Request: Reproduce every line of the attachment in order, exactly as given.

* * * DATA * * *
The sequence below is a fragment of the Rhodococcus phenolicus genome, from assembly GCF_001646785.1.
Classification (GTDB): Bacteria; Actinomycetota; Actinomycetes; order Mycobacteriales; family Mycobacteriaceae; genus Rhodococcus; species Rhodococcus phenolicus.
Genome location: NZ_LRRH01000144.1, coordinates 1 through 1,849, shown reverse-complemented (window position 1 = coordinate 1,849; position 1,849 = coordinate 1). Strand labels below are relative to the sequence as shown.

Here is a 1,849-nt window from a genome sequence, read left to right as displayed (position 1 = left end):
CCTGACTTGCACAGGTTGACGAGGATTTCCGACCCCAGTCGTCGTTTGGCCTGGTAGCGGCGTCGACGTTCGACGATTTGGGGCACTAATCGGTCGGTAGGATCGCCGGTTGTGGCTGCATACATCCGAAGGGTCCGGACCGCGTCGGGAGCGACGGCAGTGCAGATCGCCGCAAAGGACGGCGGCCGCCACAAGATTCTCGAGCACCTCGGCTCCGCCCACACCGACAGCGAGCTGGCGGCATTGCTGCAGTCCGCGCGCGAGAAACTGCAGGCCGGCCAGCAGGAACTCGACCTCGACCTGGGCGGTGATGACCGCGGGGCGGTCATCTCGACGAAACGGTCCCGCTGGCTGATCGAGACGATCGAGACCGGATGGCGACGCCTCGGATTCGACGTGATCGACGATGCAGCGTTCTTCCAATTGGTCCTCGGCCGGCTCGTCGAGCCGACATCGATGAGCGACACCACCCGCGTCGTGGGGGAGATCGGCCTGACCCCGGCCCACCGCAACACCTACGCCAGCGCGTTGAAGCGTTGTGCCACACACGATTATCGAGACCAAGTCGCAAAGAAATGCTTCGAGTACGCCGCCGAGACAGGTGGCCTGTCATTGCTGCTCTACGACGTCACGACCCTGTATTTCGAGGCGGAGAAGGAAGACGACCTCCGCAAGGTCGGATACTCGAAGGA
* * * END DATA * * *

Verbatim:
The sequence below is a fragment of the Rhodococcus phenolicus genome, from assembly GCF_001646785.1.
Classification (GTDB): Bacteria; Actinomycetota; Actinomycetes; order Mycobacteriales; family Mycobacteriaceae; genus Rhodococcus; species Rhodococcus phenolicus.
Genome location: NZ_LRRH01000144.1, coordinates 1 through 1,849, shown reverse-complemented (window position 1 = coordinate 1,849; position 1,849 = coordinate 1). Strand labels below are relative to the sequence as shown.

Here is a 1,849-nt window from a genome sequence, read left to right as displayed (position 1 = left end):
CCTGACTTGCACAGGTTGACGAGGATTTCCGACCCCAGTCGTCGTTTGGCCTGGTAGCGGCGTCGACGTTCGACGATTTGGGGCACTAATCGGTCGGTAGGATCGCCGGTTGTGGCTGCATACATCCGAAGGGTCCGGACCGCGTCGGGAGCGACGGCAGTGCAGATCGCCGCAAAGGACGGCGGCCGCCACAAGATTCTCGAGCACCTCGGCTCCGCCCACACCGACAGCGAGCTGGCGGCATTGCTGCAGTCCGCGCGCGAGAAACTGCAGGCCGGCCAGCAGGAACTCGACCTCGACCTGGGCGGTGATGACCGCGGGGCGGTCATCTCGACGAAACGGTCCCGCTGGCTGATCGAGACGATCGAGACCGGATGGCGACGCCTCGGATTCGACGTGATCGACGATGCAGCGTTCTTCCAATTGGTCCTCGGCCGGCTCGTCGAGCCGACATCGATGAGCGACACCACCCGCGTCGTGGGGGAGATCGGCCTGACCCCGGCCCACCGCAACACCTACGCCAGCGCGTTGAAGCGTTGTGCCACACACGATTATCGAGACCAAGTCGCAAAGAAATGCTTCGAGTACGCCGCCGAGACAGGTGGCCTGTCATTGCTGCTCTACGACGTCACGACCCTGTATTTCGAGGCGGAGAAGGAAGACGACCTCCGCAAGGTCGGATACTCGAAGGA